Removing trade barriers with Europe would increase trade by 20 per cent and provide a $12 billion annual boost to the Canadian economy each year, he added. “That’s what’s at stake. A lot of opportunities on the services side, labour mobility and investment, access for goods,” Van Loan said.
3 December
EU needs to choose its words with care after annus horribilis
Austerity, division and reviving nationalism dominate in an EU that imagined it had banished me-first politics
Kicking off in Copenhagen and ending in Brussels, it has been an annus horribilis for Europe. In Denmark a year ago, Europe’s leaders strode to the front of the queue to battle global warming and claim the credit. The US and China barely noticed them. The Europeans were humiliated.
The EU’s political year ends in a fortnight with a Brussels summit and another battle – how to save the euro, arguably the biggest test since the collapse of communism and the reunification of Germany 20 years ago.
Those were daunting challenges, but were tackled in a mood of great optimism when many things seemed possible. The present examination is being conducted amid deep gloom. Austerity, division and reviving nationalism dominate in an EU that imagined it had banished me-first politics.
26 November
Ireland hurries bailout deal as Portugal and Spain deny need for aid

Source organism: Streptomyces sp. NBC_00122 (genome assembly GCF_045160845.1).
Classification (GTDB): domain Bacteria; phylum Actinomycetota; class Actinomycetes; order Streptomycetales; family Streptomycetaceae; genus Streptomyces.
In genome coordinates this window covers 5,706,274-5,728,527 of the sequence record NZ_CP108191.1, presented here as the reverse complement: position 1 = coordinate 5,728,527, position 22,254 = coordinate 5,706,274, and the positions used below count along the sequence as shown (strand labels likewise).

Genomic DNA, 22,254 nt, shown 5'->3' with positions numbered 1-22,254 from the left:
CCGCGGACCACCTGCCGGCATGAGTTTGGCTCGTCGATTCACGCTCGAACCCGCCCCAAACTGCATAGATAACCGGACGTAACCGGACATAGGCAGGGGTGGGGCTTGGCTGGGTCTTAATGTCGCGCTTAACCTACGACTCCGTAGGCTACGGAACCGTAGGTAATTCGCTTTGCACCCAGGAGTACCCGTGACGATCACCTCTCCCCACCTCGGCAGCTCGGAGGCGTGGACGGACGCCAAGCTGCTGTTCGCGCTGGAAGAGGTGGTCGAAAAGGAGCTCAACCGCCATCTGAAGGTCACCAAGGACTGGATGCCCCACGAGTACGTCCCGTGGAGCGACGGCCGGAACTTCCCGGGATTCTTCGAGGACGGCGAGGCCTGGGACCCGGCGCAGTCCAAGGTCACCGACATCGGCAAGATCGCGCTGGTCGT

(The Guardian) Ireland’s borrowing costs hit record levels above 9% as byelection loss for Fianna Fáil signals public dissatisfaction
18 November
Europe and America, Aligned for the Future
By BARACK OBAMA
(NYT via IHT) With this week’s NATO and United States-European Union summit meetings in Lisbon, I am proud to have visited Europe a half-dozen times as president. This reflects an enduring truth of American foreign policy — our relationship with our European allies and partners is the cornerstone of our engagement with the world, and a catalyst for global cooperation.
With no other region does the United States have such a close alignment of values, interests, capabilities and goals. With the largest economic relationship in the world, trans-Atlantic trade supports millions of jobs in the United States and Europe and forms a foundation of our efforts to sustain the global economic recovery.
28 October
Disgracefully, Turkey’s EU accession bid is going nowhere soon
(The Guardian) As a weak Europe frets over Turkey’s membership, the booming south-eastern nation is increasingly thinking: why bother?